Two months after the wedding of my nephew, Joe, and his lovely bride, Laura, I went out to dinner with them. Their wedding had been well planned and beautiful, a ceremony containing so many thoughtful elements, I’d assumed they must be very religious. Later, though, I discovered it was Laura’s mother who was behind many of those touches. Being a nosy Catholic theologian, I quizzed the two of them over dinner. It was true, they admitted: they had enjoyed picking the readings for the ceremony, but as for religion itself-well, they saw themselves not as religious, but as spiritual. Hesitantly, I started to venture a response, then pulled back. “You’re going to use your twenty-four-hour rule!” said Laura with a laugh. We had just been discussing the topic of e-mails sent in anger and how regrettable they can be, and I’d explained my personal rule: If a message you’re about to send feels too heated, wait a day and give yourself a chance to send a more measured one. “Correct,” I laughingly agreed. Yet all of about twenty-four minutes later, there I was, plunging into the subject, animatedly sharing with them how both spirituality and religion had become very important for me around their age. I was gently attempting to prod them, and Joe felt the implicit critique. “You had your epiphany, and that’s great,” he said. “We haven’t had ours yet.” My nephew was quick to explain that he is a true fan of religion and of sincerely religious people-even envious, sometimes, of those who are able to live out their religion in an intelligent, committed manner. But he considered himself a spectator, not a participant, and moreover saw a basic distinction between spirituality-which he viewed as a felt connection to something deeper-and religion, a human construct rooted in tradition and ideology. He had other objections. In his view, while religion can sometimes provide a structure for spirituality, it can also be divisive and limiting. Further, most people inherit their religion, making it difficult for them to freely choose a faith later. For her part, Laura emphasized the difficulty of making exclusive commitments in this complex, pluralistic world. Like Joe, she said she wouldn’t mind believing in a religion, but it was difficult for her to imagine a particular religion being the “right” one. She saw “spirituality” as a vague concept, something akin to “finding yourself,” but also a positive one, suggesting a habit of being in touch with your inner core. For Laura, belonging to a particular religion would involve a type of equivocation, since invariably she would have to accept things she didn’t really believe. Should Jesus be thought of as God by Hindus and Muslims as well as by Christians? If she believed that, she mused, she’d have to hope that someday the entire world would be converted to Christianity. Yet she valued religious pluralism, and considered it both healthy and beneficial. She was comfortable with Hindus remaining Hindu and Muslims Muslim. Did this acceptance of other faiths neutralize the Catholic beliefs with which she grew up? The conversation is familiar to me. The day before I started to write this, one of my sons, a college student, informed me that he was no longer going to Mass. He said he would probably attend later in life, but for the time being, it didn’t really make any difference whether he went to church or not. I was fairly calm about it-even appreciative that he saw his disaffection as a stage he was going through. But a colleague I shared the news with barked in anger (no twenty-four-hour-rule there): “Doesn’t your son realize that if he goes to church every Sunday over the next twenty-five years, it will make all the difference-and that there’s no way for him to know unless he does it?” I recognize a bit of a Yogi Berraism to this logic, if not a full-scale Catch-22: my son should know something there’s no way for him to know unless he does it for twenty-five years. But, paradoxically, that is the truth of it; that is how religious knowledge is acquired. And that’s what I really would like to tell Joe and Laura. You won’t know whether to believe unless you let yourself try. That advice is a hard sell today. We live in a time when young people are caught in a double-even triple-bind concerning religion. Prominent cultural voices insist that faith is always a private, subjective matter; that apart from science, there is no such thing as objective truth. At the same time, a strong presumption in our heterogeneous society insists that tolerance is what makes the whole thing work. As a result, many young people are hesitant to assent to a self-limiting creed, first, because they don’t want to compromise their integrity or their authenticity by committing themselves to what is not objectively verifiable; and second, because they don’t want to seem dogmatic, rigid, or intolerant. As both Joe and Laura pointed out, most people acquire their religion through a process of socialization, which depends heavily on the geographical area and family into which they are born. This seeming randomness throws into question the truth claims of any particular religious tradition. How can something be true if I happened into it by an accident of birth? And if it isn’t the truth, how can I, why should I, subscribe to it and exclude other, competing creeds? Such questions typify the quandary of intelligent young people, caught in a seeming paradox between spiritual longing and an inclination to “see through” religion. The quandary poses troubling consequences. The Joes and Lauras of America represent in many ways what is best about our society; yet their outlook carries substantial obstacles to faith. What happens when the best and the brightest cannot believe? And what should those of us who do believe say to them? My response to my nephew and his wife must begin with an attempt to reflect more deeply on the distinction they make between spirituality and religion. For many centuries, of course, religious people themselves have been making similar distinctions within the context of their own faiths, distinguishing between practices grown old and musty and ones that seem alive and new. The Jewish prophet Ezekiel described how God commanded him to preach to the dry bones, representing the people of Israel, and how God would then breathe life back into them (37:1-14). The New Testament shows Jesus using the pious pronouncements of religious leaders to lay bare their hypocritical lives. The distinction between dry bones and the spirit-between deadening faith and religion rightly lived-can be found in some form in every religion. What appears to be new in our time is the notion that an individual’s spirituality can be detached from organized religion altogether. This bifurcation is problematic, since an unmoored spirituality runs the risk of offering insufficient institutional challenge or direction. Some forms of individualism and self-actualization, divorced from community, only reinforce the worst elements of contemporary culture. As a Catholic theologian, I am highly suspicious of such individualism; as a scholar of religion, I want to understand it. When I was young, I stopped practicing my faith. I also stopped thinking about God, praying, keeping commandments, and living according to a sense of ultimate meaning. For me, the two abandonments went hand in hand. Not so with Laura and Joe. Even in the absence of a firm commitment of faith, they still feel a sense of meaning and, clearly, are striving to live moral lives. When Joe says that he and Laura haven’t had their epiphany yet, he doesn’t mean they haven’t had any epiphanies. In fact, with his talk about being spiritual but not religious, he implies that they regularly have epiphanies. What they have not yet had is the epiphany that would forge a deep connection between their spirituality and a particular religion. Regarding the claims a religion makes on one’s belief, Joe and Laura seem to see only two choices: (1) remain open to the claims of other religions while downplaying one’s own; or (2) be closed to other views and insist on one’s own. The first approach is similar to what theologian Paul Knitter calls a “mutuality model.” The second has been described as “exclusivist.” At Vatican II, the Catholic Church took what may be called an “inclusivist” approach, one epitomized by Karl Rahner, who held that human beings have a fundamental orientation toward goodness, truth, and love, and that at bottom this is an orientation toward God. When someone strives to live an honest, loving life, that person affirms God, whether or not she uses the G-word. A person might even call herself an atheist, and specifically assert that she does not believe in God; yet according to Rahner, if she answers the call to the transcendent within her being, she affirms God nonetheless, even if she doesn’t know it. Rahner called such a person an “anonymous theist.” He also believed that in the life, death, and Resurrection of Jesus Christ, the drama of every human life is summed up in its fullest meaning. Those who have never heard of Christ, or never had the gospel presented to them adequately, are nonetheless offered the meaning of Christ’s life through God’s gift in the Holy Spirit. Thus, according to Rahner, anyone who responds to God’s call within them can be said to “accept Christ,” and he called such persons “anonymous Christians.” In his later career, after contending with repeated criticism about his terminology, Rahner stopped using the phrase, but the basic concept continued to inform his thought. Where the exclusivist model has the obvious difficulty of simply shutting the door to other traditions, the inclusivist and mutuality models, though more welcoming and positive, can end up standing for very little. But are there other possibilities? One way of addressing the issue-one that doesn’t fall into either trap-might be called a “coexistence” approach, or, as Knitter labels it, an “acceptance” model. I first discovered the concept in the work of the progressive Catholic theologian Edward Schillebeeckx. He wrote that he had encountered ultimate salvation in Jesus of Nazareth; but, having declared that, he held himself ready to enter into dialogue with others. He did not assume that other traditions were lesser versions of his own, or that they were somehow included in his; or that all traditions, including his own, were somehow incomplete. While a committed believer, he was, in principle, radically open-minded toward all. In recent years, this coexistence model has gained in popularity; Benedict XVI holds a sophisticated (albeit conservative) version of it. It balances nicely the two demands of being faithful to the core beliefs of one’s Christian tradition while meeting the urgent need for global mutual respect and openness. A downside, as I see it, is that for someone who’s still undecided, the coexistence model may impede the making of any real decisive choice, since in considering other faith traditions, it implies that we really don’t know enough to make comparisons or final judgments. That’s fine for those who already accept the unsurpassable uniqueness of Christ and Christianity, but not much help for those who don’t. So the final part of my response to Laura and Joe would address the complex relationship between faith and truth. Many of the issues my nephew and his wife raise reflect the basic presuppositions of their largely secular world, and I need to question some of them. For example, there is a modern tendency to treat religion as though it were merely a support system for an ethic that relies on belief and ritual as part of its motivation. There is also a sense that religion, while perhaps not without some social benefit, is nonetheless a purely subjective matter, since it deals with truths and values that cannot be proved scientifically. Science is objectively demonstrable and based on universal principles. Religion is particular and belongs to the private sphere alone. I want Joe and Laura to understand why these cultural presuppositions are questionable. The matter of truth cannot be handed over carte blanche to science; on the contrary, acknowledging the truth of other human activities and modes of understanding is critically important. That molecules are composed of atoms and that Christ is present in the Eucharist are truth claims of very different orders, of course, but that does not diminish the validity of either. In a deep sense, truth is comprehensive and one, even though the means by which we come to know certain things may vary. Within all the various realms of cultural meaning, the most basic human activity is our attempt to understand. Part of our search for meaning consists in seeking the truth about all things, through a human quest that by its nature remains open to error and revision. I want to encourage Joe and Laura to continue to seek the truth, but not to allow the culture to limit how they do so. In science, we attempt to understand and to verify the truth of the realities we observe in nature. In faith, as in love, we sometimes accept as true things that are beyond our immediate understanding, because we sense they have their own validity and integrity. Of course, various truth claims made within the context of a religious tradition can neither be fully understood nor empirically verified. But my own basic life commitment to Christ, to God, to the Christian community, to the human community, and to God’s creation ought to be apparent in how I live it out, even as the imperfections of how I do so are also apparent. I would urge Joe and Laura to recognize the truth discovered in the laboratory of people’s everyday lives. When my nephew says that he is envious of people who are religious, I sense that although he stands outside a tradition and cannot see his way clear to embrace it or an alternative, at some deep level he still stands inside it, even while rejecting it. The reality is that his own heritage and identity are not simply posed there, in front of him, to be examined and then either accepted or rejected. They are also behind him, to either side of him, and within him. It is like the ocean, in which one swims, that connects the swimmer with others in that ocean. He is going to have to fight the undertow much longer if he plans to emerge completely free of it on the sandy shore. My advice instead is to find a way to, well, go with the flow. Laura and Joe, let me complete my rather lengthy response to you in this way: The modern world has hoodwinked many by imposing on religious questions a scientific burden of proof they were never meant to carry. Look out and don’t sell yourselves short! And if you see my son somewhere out there, as you float in that great ocean, maybe you can even have a conversation with him. In the twenty-four hours after my son told me he was no longer going to Mass, I realized that he is more likely to take his cues from dynamic young people like you than from his dear but old dad.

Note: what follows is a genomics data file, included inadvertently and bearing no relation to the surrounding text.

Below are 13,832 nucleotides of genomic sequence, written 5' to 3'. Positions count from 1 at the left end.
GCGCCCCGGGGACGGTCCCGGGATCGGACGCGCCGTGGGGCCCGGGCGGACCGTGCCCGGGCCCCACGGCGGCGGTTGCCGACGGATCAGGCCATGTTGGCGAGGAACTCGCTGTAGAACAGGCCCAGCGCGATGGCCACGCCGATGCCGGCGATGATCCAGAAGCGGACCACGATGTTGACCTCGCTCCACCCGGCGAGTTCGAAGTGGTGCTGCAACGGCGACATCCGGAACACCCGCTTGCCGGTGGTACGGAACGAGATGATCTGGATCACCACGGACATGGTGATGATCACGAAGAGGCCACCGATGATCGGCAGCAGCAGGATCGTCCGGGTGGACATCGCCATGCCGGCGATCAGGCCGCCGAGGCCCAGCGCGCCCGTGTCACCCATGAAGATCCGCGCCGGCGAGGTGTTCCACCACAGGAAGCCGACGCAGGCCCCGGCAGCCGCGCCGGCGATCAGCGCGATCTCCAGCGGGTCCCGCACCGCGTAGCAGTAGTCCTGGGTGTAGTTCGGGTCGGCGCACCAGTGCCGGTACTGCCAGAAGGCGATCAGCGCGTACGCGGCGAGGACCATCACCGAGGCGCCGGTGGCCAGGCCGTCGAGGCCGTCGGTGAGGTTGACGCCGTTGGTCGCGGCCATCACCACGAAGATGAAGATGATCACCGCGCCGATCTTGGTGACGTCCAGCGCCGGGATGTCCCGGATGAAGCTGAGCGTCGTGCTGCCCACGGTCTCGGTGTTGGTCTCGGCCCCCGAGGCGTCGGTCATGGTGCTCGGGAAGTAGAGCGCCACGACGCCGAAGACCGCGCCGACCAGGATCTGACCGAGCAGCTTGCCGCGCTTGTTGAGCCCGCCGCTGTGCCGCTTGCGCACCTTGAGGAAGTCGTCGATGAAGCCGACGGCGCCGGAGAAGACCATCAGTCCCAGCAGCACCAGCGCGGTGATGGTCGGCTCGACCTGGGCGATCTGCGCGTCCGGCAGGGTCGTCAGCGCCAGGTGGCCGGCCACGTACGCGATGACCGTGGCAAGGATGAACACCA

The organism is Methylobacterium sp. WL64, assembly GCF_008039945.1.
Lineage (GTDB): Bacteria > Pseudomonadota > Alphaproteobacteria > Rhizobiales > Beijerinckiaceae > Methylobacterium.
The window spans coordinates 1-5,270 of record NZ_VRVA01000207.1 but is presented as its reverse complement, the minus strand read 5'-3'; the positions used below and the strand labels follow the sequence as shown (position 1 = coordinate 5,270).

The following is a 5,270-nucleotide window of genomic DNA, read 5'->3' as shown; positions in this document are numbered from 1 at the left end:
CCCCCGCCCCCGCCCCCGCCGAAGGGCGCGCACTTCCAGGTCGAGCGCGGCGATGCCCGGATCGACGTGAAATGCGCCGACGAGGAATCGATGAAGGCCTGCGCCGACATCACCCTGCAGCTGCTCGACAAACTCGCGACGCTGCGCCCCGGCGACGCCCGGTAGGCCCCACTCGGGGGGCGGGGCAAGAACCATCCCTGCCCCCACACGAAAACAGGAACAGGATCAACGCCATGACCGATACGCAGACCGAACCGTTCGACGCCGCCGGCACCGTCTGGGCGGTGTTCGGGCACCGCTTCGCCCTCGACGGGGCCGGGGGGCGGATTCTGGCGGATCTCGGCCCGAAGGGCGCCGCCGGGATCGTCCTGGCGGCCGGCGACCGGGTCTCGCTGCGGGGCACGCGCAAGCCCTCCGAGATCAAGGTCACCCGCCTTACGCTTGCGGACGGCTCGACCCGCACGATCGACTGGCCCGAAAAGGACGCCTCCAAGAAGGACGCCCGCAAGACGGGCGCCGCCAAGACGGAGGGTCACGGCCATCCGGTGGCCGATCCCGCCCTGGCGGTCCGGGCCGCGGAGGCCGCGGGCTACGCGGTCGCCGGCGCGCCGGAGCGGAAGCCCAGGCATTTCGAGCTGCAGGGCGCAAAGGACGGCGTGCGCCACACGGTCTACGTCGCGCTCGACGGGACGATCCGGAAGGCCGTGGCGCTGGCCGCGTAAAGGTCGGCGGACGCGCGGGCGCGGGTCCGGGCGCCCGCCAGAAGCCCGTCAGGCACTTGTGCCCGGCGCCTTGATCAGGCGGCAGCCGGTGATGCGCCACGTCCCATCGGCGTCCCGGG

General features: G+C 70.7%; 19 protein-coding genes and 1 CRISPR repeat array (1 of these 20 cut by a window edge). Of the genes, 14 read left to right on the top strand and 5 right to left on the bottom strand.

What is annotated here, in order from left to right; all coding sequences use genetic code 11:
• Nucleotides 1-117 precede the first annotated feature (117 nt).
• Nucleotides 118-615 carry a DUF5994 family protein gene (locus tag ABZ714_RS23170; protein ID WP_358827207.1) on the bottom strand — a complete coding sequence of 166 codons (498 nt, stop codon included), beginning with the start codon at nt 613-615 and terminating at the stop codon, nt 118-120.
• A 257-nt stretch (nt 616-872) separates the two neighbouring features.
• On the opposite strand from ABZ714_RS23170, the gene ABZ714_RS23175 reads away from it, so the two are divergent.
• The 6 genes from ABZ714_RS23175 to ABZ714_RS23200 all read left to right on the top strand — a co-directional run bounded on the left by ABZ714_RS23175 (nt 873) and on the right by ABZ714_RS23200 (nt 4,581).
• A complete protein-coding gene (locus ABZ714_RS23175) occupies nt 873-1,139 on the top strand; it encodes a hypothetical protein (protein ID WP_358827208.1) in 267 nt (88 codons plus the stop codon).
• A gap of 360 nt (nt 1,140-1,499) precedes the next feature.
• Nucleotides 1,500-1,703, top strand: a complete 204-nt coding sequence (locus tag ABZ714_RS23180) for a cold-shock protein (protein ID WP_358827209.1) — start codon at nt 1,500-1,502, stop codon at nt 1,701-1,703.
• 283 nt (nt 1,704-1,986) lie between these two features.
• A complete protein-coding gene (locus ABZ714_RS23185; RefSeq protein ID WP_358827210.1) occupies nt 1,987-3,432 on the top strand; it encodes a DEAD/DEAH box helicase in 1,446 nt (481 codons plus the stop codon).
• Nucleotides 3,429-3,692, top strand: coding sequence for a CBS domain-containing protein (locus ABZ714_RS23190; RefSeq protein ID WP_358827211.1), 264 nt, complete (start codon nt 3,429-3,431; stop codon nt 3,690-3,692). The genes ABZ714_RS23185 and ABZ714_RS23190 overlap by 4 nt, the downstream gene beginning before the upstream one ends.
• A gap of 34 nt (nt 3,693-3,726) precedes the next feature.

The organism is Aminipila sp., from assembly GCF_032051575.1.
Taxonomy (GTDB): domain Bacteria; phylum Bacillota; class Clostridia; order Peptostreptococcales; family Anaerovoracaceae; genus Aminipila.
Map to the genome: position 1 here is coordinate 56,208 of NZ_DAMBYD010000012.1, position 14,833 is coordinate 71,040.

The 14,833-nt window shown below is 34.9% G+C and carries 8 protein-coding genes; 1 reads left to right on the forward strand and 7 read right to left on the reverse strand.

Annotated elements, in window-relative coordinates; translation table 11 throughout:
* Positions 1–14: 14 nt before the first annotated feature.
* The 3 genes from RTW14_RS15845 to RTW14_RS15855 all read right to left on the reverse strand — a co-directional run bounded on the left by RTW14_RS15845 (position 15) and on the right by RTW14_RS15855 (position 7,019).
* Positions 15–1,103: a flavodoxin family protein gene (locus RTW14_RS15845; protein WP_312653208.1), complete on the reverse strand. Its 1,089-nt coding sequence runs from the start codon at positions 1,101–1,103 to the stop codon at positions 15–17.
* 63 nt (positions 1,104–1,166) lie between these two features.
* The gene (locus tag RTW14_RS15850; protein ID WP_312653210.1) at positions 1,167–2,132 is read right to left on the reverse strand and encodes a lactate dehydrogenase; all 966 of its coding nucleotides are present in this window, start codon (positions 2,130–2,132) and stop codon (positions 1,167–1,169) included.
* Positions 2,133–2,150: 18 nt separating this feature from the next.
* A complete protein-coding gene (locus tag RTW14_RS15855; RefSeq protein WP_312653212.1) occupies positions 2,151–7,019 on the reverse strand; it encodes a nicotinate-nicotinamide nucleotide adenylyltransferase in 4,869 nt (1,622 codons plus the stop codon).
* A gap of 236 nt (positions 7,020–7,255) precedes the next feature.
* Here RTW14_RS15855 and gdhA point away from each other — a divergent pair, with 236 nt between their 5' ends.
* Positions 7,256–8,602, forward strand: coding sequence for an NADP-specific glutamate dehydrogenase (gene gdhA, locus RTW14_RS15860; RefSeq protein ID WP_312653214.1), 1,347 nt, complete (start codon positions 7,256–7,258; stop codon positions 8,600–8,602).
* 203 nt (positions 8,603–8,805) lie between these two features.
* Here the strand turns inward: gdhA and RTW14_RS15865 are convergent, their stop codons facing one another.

Dennis M. Doyle is professor of religious studies at the University of Dayton.

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Published in the 2006-09-08 issue: View Contents